My rating: 4.7

I've also read

4.5, A DUTY TO THE DEAD - Bess Crawford series
4.7, A LONELY DEATH -#13
4.5, THE BLACK ASCOT - #21
4.8, A DIVIDED LOYALTY - #22 ( )
  smik | Sep 12, 2021 |
A Fatal Lie (2021) (Insp. Rutledge #23) by Charles Todd. The Inspector Rutledge mysteries have evolved over the years. For more than 20 books the Inspector has had his constant companion,
Hamish MacLeod, buried within his skull. The voice of the long dead Scot has been his warning to danger and guide to his insanity, but over the long series there has been a lessening of the need for Hamish to come calling. It is a good sign that Rutledge is dealing with his PTSD after WWI.
While Hamish plays a good part in this book also, he isn’t to the forefront as often and I like that Rutledge seems to be coping with his guilt to a greater degree.
The story is set in Northern Wales.when a body is discovered in a river. There is an aqueduct nearby that it appears he fell from. But the body is not that of a local, nor that of the riverboaters who use the aqueduct. Soon the local constable put in a request to Scotland Yard for help.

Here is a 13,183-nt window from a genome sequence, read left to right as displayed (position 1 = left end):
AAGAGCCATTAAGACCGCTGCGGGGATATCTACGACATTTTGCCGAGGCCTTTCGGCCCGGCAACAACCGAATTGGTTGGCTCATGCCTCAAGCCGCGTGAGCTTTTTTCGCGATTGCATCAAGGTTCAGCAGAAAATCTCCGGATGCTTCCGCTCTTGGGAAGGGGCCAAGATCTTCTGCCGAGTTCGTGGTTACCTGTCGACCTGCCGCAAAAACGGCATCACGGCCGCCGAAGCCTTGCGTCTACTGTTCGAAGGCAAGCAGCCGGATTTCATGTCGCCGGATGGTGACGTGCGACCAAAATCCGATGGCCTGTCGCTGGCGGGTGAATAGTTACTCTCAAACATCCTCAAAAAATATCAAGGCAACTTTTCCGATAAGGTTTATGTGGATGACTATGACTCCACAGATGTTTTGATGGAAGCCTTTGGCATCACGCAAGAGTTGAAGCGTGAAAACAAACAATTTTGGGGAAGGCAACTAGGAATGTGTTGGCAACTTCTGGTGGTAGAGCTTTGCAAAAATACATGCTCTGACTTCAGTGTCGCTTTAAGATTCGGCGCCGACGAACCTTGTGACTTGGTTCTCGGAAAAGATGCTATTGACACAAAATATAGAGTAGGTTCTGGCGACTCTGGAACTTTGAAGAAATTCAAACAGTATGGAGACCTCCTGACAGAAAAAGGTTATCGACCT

Rutledge is sent, not for his prowess as a detective, but mostly to get him out of the Chief Superintendent’s sight. But the Super is doing our hero a favor by getting him out from the dreaded paperwork and into the field, although a long way from London. Despite his initial pleasure with the assignment, Rutledge quickly finds himself embroiled in a very dark mystery. The dead man is identified as Sam Milford, a well respected man but not from the area. The questions come in a rush starting with why was he up on the aqueduct, who was he with and why was he pushed off.
I found this to be a very nice mystery with the clues coming slower than the lies of the locals, yet with the unraveling of both satisfying. This is one of the stronger stories coming from the writing duo of ‘Charles Todd” in the last several years. ( )